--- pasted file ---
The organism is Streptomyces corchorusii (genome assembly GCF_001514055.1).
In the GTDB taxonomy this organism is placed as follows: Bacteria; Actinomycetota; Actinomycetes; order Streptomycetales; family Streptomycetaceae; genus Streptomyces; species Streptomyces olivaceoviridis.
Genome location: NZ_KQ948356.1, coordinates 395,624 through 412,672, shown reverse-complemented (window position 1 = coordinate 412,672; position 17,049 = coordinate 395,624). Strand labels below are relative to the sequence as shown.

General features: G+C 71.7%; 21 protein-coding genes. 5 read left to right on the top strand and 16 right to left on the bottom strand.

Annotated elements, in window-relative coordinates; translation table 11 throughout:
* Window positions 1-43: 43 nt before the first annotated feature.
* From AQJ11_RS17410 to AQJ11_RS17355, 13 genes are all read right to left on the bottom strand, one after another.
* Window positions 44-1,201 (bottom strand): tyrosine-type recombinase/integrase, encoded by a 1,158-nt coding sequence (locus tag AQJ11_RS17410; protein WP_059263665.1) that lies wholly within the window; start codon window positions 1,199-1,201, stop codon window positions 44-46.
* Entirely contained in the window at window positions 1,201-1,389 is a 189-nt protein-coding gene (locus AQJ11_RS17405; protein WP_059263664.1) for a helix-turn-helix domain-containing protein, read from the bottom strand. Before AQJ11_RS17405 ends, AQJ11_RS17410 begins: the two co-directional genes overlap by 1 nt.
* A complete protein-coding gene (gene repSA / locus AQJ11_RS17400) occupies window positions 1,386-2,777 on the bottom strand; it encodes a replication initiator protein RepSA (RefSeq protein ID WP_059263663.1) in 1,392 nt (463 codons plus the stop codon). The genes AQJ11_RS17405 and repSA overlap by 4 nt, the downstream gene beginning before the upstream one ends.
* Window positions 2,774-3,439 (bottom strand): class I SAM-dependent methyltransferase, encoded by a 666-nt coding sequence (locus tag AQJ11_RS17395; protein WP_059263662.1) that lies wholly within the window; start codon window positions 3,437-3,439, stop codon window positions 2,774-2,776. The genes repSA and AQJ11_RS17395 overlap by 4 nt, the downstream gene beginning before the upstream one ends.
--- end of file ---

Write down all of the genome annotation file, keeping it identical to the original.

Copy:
The organism is Streptomyces corchorusii (genome assembly GCF_001514055.1).
In the GTDB taxonomy this organism is placed as follows: Bacteria; Actinomycetota; Actinomycetes; order Streptomycetales; family Streptomycetaceae; genus Streptomyces; species Streptomyces olivaceoviridis.
Genome location: NZ_KQ948356.1, coordinates 395,624 through 412,672, shown reverse-complemented (window position 1 = coordinate 412,672; position 17,049 = coordinate 395,624). Strand labels below are relative to the sequence as shown.

General features: G+C 71.7%; 21 protein-coding genes. 5 read left to right on the top strand and 16 right to left on the bottom strand.

Annotated elements, in window-relative coordinates; translation table 11 throughout:
* Window positions 1-43: 43 nt before the first annotated feature.
* From AQJ11_RS17410 to AQJ11_RS17355, 13 genes are all read right to left on the bottom strand, one after another.
* Window positions 44-1,201 (bottom strand): tyrosine-type recombinase/integrase, encoded by a 1,158-nt coding sequence (locus tag AQJ11_RS17410; protein WP_059263665.1) that lies wholly within the window; start codon window positions 1,199-1,201, stop codon window positions 44-46.
* Entirely contained in the window at window positions 1,201-1,389 is a 189-nt protein-coding gene (locus AQJ11_RS17405; protein WP_059263664.1) for a helix-turn-helix domain-containing protein, read from the bottom strand. Before AQJ11_RS17405 ends, AQJ11_RS17410 begins: the two co-directional genes overlap by 1 nt.
* A complete protein-coding gene (gene repSA / locus AQJ11_RS17400) occupies window positions 1,386-2,777 on the bottom strand; it encodes a replication initiator protein RepSA (RefSeq protein ID WP_059263663.1) in 1,392 nt (463 codons plus the stop codon). The genes AQJ11_RS17405 and repSA overlap by 4 nt, the downstream gene beginning before the upstream one ends.
* Window positions 2,774-3,439 (bottom strand): class I SAM-dependent methyltransferase, encoded by a 666-nt coding sequence (locus tag AQJ11_RS17395; protein WP_059263662.1) that lies wholly within the window; start codon window positions 3,437-3,439, stop codon window positions 2,774-2,776. The genes repSA and AQJ11_RS17395 overlap by 4 nt, the downstream gene beginning before the upstream one ends.